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How Jerry Springer Nearly Forced Oprah to QuitAnd Why He Thought He Was Going to Hell Because of It

How Jerry Springer Nearly Forced Oprah to QuitAnd Why He Thought He Was Going to Hell Because of It

Jerry Springer

Known as one of America's most polarizing and beloved talk show hosts, Jerry Springer passed away at the age of 79 after a short battle with pancreatic cancer.

He was called a 'sleaze master' and 'godfather of reality television' as well as the 'Sultan of Salaciousness.' His legacy, while controversial, is a testament to his intrigue in sensationalist stories and his ability to captivate the American audience.

But his success didn't come without an outpour of criticism. The Jerry Springer Show, which premiered in 1991 and ran until 2018, was a source of disgust for the queen of daytime, Oprah Winfrey- so much that she even threatened to walk away from daytime television entirely.

Oprah Winfrey Threatens to Quit

Oprah Winfrey with a shocked look on her face

In an interview published by the Sunday Times of London, Winfrey called The Jerry Springer Show, a "vulgarity circus", fearing that Springer's show was leading American audiences down a cultural cesspool.

“I am in disbelief about things that are happening on television talk shows,” Winfrey said. “How low can it get? Can public taste keep on sinking? Yes, it can. I have to get out.” She continued to say that Springer had oversaturated himself.

RELATED: Top 20 Inspiring Oprah Winfrey Quotes That Will Empower You

What began as a daytime show intended to discuss politics, Springer, a lawyer and former politician, wanted his new show to shed light on current topics such as homelessness and gun laws.

But in 1994, the show shifted focus to encourage higher ratings and gave way to a sensationalist, tabloid style of television known as 'trash TV.' Fistfights, brawls, nudity, and profanity became commonplace occurrences. He covered topics like affairs, secret children, and sexual encounters, and one infamous show about marrying a horse that was later banned by multiple stations.

The Jerry Springer Show Vs The Oprah Winfrey Show

Springer's instincts paid off, and by 1998, Springer was beating The Oprah Winfrey Show in many U.S. cities, and his show saw more than 9.8 million viewers on average. While ratings weren't usually in Springers favour, he defended his show, saying that it was "escapist entertainment", but others argued that he was leading to the decline of American culture. Winfrey wasn't afraid to publicly bow out of the talkshow scene because of people like Springer.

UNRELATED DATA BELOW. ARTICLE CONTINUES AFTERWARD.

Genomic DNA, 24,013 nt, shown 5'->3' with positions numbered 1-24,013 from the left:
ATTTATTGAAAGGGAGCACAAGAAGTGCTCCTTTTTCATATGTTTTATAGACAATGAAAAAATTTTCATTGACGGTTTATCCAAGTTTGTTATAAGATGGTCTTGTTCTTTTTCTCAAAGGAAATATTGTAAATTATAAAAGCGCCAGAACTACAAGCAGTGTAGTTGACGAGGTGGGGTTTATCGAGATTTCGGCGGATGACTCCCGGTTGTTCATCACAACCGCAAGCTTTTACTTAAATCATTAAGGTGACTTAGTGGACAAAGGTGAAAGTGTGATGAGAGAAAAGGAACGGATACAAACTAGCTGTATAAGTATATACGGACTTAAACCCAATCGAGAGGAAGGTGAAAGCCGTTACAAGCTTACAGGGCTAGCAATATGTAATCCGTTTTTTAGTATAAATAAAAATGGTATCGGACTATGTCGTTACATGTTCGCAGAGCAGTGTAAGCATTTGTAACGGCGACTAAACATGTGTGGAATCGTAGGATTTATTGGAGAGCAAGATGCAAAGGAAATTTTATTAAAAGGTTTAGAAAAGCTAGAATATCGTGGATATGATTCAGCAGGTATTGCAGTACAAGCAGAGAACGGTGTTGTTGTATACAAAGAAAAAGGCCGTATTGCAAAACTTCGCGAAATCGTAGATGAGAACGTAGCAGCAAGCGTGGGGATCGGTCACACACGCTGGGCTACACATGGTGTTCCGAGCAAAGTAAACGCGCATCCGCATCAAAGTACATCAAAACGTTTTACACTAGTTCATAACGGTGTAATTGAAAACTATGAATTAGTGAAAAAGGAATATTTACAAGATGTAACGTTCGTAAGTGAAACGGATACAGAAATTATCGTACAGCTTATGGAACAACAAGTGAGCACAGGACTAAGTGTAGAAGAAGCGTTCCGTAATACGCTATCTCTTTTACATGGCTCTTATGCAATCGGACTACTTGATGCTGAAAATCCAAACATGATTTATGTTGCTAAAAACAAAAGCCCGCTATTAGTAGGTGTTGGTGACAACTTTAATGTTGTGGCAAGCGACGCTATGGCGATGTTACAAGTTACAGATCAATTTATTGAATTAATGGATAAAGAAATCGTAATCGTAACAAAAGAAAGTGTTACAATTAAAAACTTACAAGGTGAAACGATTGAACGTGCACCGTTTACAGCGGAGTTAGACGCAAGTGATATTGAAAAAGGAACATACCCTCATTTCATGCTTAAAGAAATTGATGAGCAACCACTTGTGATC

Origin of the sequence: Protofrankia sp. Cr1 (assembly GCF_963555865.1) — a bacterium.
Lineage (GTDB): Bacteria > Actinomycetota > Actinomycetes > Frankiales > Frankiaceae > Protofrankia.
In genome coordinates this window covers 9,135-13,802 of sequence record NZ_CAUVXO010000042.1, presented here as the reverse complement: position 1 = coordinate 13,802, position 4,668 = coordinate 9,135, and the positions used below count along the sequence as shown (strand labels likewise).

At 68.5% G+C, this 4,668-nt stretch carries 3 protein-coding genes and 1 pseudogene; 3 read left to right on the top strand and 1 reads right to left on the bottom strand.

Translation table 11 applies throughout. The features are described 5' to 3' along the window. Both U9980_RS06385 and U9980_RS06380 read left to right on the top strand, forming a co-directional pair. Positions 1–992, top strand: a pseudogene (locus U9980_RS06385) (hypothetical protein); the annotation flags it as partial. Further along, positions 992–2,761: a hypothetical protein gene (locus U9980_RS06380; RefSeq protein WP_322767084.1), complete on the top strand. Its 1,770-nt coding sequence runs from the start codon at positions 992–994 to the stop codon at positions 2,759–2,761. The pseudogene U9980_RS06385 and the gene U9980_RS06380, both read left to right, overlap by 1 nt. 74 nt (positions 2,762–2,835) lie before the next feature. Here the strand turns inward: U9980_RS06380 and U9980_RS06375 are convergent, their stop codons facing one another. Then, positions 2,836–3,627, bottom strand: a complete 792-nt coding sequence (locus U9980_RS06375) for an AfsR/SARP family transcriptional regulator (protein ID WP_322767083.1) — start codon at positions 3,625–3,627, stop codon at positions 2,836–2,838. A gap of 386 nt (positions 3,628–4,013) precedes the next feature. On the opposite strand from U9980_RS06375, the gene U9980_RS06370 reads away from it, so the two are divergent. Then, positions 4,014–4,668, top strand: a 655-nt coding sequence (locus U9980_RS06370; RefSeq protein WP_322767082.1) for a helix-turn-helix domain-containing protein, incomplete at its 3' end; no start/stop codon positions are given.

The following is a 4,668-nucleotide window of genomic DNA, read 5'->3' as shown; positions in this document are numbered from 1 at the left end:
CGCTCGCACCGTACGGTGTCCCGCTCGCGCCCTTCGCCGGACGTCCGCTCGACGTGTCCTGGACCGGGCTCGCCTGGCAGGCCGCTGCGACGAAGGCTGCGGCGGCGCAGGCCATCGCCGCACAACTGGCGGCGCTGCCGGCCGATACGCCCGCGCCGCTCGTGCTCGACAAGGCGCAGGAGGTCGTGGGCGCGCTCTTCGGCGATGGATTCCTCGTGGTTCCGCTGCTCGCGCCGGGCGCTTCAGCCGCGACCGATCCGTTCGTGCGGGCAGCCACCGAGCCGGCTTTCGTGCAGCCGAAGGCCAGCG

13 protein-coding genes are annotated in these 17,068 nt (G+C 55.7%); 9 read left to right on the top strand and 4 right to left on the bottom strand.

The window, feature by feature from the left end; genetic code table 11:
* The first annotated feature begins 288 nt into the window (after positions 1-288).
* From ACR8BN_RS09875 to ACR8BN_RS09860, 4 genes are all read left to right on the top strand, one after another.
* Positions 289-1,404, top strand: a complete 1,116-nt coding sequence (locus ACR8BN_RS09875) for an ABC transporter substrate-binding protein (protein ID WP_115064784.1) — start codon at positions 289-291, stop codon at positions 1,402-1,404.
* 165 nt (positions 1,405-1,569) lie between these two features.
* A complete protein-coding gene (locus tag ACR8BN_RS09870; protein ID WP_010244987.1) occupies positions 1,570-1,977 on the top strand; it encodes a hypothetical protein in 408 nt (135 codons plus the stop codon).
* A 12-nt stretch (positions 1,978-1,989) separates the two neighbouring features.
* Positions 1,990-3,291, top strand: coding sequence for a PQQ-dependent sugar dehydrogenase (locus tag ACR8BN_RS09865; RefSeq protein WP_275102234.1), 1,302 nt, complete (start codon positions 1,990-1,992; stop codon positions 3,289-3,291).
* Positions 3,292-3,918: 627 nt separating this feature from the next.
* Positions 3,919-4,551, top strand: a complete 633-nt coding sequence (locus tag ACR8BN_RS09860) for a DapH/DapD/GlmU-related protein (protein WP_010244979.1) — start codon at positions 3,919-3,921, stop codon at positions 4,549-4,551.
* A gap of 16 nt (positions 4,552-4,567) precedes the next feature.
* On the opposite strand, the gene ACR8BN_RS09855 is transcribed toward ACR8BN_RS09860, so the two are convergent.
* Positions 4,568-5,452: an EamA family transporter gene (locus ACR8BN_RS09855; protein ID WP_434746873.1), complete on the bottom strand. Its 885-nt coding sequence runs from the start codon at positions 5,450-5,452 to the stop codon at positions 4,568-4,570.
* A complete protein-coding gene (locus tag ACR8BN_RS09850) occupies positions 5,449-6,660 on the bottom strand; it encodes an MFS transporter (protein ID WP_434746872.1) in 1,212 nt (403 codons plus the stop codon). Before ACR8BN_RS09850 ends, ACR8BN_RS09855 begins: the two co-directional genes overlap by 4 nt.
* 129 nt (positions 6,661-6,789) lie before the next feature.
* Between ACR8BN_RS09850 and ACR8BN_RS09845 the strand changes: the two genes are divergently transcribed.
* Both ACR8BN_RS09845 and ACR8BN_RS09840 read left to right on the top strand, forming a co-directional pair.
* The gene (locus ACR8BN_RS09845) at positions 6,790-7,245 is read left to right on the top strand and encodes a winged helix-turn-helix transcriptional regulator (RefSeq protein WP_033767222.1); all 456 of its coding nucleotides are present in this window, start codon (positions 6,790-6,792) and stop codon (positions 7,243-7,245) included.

“I am all talked out,” Winfrey said. “My contract has two years left, then I am getting out of such shows, because I feel they are going to burn themselves out." Winfrey's eponymous show, The Oprah Winfrey Show, would end up running until 2011.

But in a surprise twist, Springer publicly forgave Oprah for the takedown of his show and begged her not to leave television because of him.

In an interview published by The Post in 1999, Springer said, "I like Oprah and she’s a real talent...Let’s face it, she’s the best in the business. So she doesn’t like my show, so what? I hope she doesn’t quit. There would be a void [in the business]. I guess I’ve got two years to clean up my act – and then she’ll stay!”

Jerry Springer Acknowledges His Mistake

Jerry Springer on the set of his talkshow, smiling and speaking into his microphone.

Despite Springer's casual defence of the show during its 27-year reign, in a 2022 interview for the Behind the Rope Podcast, Springer offered an unexpected apology for his show's impact on American television culture and joked that he would end up in hell because of it.

"I just apologize," he says. "I'm so sorry. What have I done? I've ruined the culture...

He went on to say, "I just hope hell isn't that hot, because I burn real easy. I'm very light-complected."

While Springer's apology is lighthearted, he still understood the consequences of an action he probably didn't see foresee when his show was at its peak popularity.

The television legend's apology is a great reminder that we all make mistakes. As we grow and mature we often see the poor or misguided choices of our youth. What makes us better people is to take ownership of those mistakes, no matter how much time has passed.

Springer ended every show with the same line, no matter the histrionics in the hour before, "Take care of yourself, and each other.'" And those are all words we can live by.

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